“Everyone who exalts himself will be humbled”


 Saturday (March 17): Gospel Reading:  

9 He also told this parable to some who trusted in themselves that they were righteous and despised others: 10 “Two men went up into the temple to pray, one a Pharisee and the other a tax collector. 11 The Pharisee stood and prayed thus with himself, `God, I thank thee that I am not like other men, extortioners, unjust, adulterers, or even  like this tax collector. 12 I fast twice a week, I give tithes of all that I get.’ 13 But the tax collector, standing far off, would not even lift up his eyes to heaven, but beat his breast, saying, `God, be merciful to me a sinner!’ 14 I tell you, this man went down to his house justified rather than the other; for every one who exalts himself will be humbled, but he who  humbles himself will be exalted.”

Old Testament Reading: Hosea 6:1-6

1 “Come, let us return to the LORD; for he has torn, that he may heal us;  he has stricken, and he will bind us up. 2 After two days he will revive us; on the third day he will raise us up, that we may live before him. 3 Let us know, let us press on to know the LORD; his going forth is sure as the dawn;  he will come to us as the showers, as the spring rains that water the earth.” 4 What shall I do with you, O E’phraim? What shall I do with you, O Judah?  Your love is like a morning cloud, like the dew that goes early away. 5 Therefore I have hewn them by the prophets, I have slain them by the words of my mouth, and my judgment goes forth as the light. 6 For I desire steadfast love and not sacrifice, the knowledge of God, rather than burnt offerings.

Meditation: What kind of prayer is pleasing to God? The prophet Hosea, who spoke in God’s name, said: “I desire steadfast love and not sacrifice” (Hosea 6:6). The prayers and sacrifices we make to God mean nothing to him if they do not spring from a heart of love for God and for one’s neighbor. How can we expect God to hear our prayers if we do not approach him with humility and a contrite heart? We stand in constant need of his grace and mercy. That is why the Apostle James tells us that “God opposes the proud, but gives grace to the humble” (James 4:6; Proverbs 3:34).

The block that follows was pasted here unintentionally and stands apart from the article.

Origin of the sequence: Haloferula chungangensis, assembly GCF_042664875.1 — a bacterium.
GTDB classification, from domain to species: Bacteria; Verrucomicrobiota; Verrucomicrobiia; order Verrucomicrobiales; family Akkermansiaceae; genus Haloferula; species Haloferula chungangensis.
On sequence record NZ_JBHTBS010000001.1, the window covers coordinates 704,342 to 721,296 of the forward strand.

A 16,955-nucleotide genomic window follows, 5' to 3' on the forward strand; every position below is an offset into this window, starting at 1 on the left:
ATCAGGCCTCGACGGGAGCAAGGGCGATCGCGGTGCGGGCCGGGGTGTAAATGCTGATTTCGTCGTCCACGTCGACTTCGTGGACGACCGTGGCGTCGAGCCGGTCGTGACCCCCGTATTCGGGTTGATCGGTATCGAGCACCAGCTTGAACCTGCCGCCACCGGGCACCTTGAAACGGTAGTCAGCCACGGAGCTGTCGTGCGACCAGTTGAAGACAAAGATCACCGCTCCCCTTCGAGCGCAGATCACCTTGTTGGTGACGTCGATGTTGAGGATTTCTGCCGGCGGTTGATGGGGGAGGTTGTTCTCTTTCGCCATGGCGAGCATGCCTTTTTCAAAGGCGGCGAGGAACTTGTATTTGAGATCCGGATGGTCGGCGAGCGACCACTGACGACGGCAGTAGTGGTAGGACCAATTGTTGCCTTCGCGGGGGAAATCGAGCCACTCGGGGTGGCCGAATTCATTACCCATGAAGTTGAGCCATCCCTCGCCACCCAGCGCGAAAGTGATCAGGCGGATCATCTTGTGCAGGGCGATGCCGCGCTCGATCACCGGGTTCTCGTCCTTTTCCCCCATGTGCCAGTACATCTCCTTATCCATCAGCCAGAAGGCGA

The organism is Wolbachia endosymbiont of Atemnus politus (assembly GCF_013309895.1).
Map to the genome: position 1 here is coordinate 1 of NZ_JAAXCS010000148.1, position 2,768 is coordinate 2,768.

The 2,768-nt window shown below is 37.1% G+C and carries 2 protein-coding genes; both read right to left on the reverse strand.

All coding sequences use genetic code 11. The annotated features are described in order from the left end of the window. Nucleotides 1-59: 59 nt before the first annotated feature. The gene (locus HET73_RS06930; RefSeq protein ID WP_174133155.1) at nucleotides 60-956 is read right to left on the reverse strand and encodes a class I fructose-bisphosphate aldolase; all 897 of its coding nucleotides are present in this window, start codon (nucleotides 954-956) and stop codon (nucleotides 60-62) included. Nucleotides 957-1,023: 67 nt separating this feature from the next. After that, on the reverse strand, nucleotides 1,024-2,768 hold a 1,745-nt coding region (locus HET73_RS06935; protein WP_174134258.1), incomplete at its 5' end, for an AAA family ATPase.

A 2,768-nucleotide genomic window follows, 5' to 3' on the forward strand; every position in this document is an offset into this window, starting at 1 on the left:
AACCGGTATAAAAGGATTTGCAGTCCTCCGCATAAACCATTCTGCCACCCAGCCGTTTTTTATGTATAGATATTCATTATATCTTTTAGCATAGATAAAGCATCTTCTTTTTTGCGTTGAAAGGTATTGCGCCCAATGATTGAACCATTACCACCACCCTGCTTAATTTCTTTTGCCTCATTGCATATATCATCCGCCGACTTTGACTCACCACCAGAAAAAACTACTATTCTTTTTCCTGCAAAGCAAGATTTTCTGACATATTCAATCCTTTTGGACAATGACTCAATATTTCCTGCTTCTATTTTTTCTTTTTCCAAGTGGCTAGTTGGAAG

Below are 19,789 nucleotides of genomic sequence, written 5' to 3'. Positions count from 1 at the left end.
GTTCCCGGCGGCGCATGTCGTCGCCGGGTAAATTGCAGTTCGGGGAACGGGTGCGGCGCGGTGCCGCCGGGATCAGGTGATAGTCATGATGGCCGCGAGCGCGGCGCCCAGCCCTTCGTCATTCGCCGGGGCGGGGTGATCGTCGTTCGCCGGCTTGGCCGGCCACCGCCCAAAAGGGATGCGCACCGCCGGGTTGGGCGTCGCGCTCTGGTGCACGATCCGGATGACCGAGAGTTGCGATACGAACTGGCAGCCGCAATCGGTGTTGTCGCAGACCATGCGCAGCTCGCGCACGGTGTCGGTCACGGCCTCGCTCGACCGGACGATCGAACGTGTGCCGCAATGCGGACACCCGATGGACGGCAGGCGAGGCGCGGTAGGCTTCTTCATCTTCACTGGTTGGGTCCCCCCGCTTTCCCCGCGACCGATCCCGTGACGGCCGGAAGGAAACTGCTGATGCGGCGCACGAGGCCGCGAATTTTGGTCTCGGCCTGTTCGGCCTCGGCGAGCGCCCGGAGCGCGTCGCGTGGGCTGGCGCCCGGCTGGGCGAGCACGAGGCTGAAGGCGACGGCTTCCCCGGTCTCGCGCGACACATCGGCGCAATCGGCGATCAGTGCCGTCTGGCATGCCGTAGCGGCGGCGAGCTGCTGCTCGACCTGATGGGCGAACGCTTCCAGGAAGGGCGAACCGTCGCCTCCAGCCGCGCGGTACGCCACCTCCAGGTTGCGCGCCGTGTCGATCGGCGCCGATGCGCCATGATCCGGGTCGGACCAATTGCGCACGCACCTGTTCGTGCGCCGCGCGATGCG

Jesus reinforced this warning with a vivid story of two men at prayer. Why did the Lord accept one person’s prayer and reject the other’s prayer? Luke gives us a hint: despising one’s neighbor closes the door to God’s heart. Contempt is more than being mean-minded.  It springs from the assumption that one is qualified to sit in the seat of judgment and to ascertain who is good and just.  Jesus’ story caused offense for those who regarded “tax collectors” as unworthy of God’s grace and favor. How could Jesus put down a “religious leader” and raise up a “public sinner”? Jesus’ parable speaks about the nature of prayer and our relationship with God.  It does this by contrasting two very different attitudes towards prayer. The Pharisee, who represented those who take pride in their religious practices, exalted himself at the expense of others. Absorbed with his own sense of self-satisfaction and self-congratulation his prayer was centered on himself rather than on God. Rather than praising God and asking God for his mercy and help, this man praised himself while despising those he thought less worthy than himself. The Pharisee tried to justify himself before God and before those he despised; but only God can justify us. The tax collector, who represented those despised by religious-minded people, humbled himself before God and begged for mercy.  His prayer was heard by God because he had true sorrow for his sins. He sought God with humility rather than with pride.

This parable presents both an opportunity and a warning. Pride leads to illusion and self-deception. Humility helps us to see ourselves as we really are and it inclines us to God’s grace and mercy. God dwells with the humble of heart who recognize their own sinfulness and who acknowledge God’s mercy and saving grace.  I dwell in the high and holy place, and also with him who is of a contrite and humble spirit (Isaiah 57:15). God cannot hear us if we despise others. Do you humbly seek God’s mercy and do you show mercy to others, especially those you find difficult to love and to forgive?

“Lord Jesus, may your love control my thoughts and actions that I may do what is pleasing to you. Show me where I lack charity, mercy, and forgiveness toward my neighbor.  And help me to be generous in giving to others what you have so generously given to me.”

Psalm 51:1-4, 18-19

1 Have mercy on me, O God, according to your steadfast love; according to your abundant mercy blot out my transgressions.
2 Wash me thoroughly from my iniquity, and cleanse me from my sin!
3 For I know my transgressions, and my sin is ever before me.
4 Against you, you only, have I sinned, and done that which is evil in your sight, so that you are justified in your sentence and blameless in your judgment.
5 Behold, I was brought forth in iniquity, and in sin did my mother conceive me.
6 Behold, you desire truth in the inward being; therefore teach me wisdom in my secret heart.
7 Purge me with hyssop, and I shall be clean; wash me, and I shall be whiter than snow.
8 Fill me with joy and gladness; let the bones which you have broken rejoice.
18 Do good to Zion in your good pleasure; rebuild the walls of Jerusalem,
19 then will you delight in right sacrifices, in burnt offerings and whole burnt offerings;  then bulls will be offered on your altar.

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One response to ““Everyone who exalts himself will be humbled”

  1. Pingback: God’s Faithfulness is Great « Kevin Nunez

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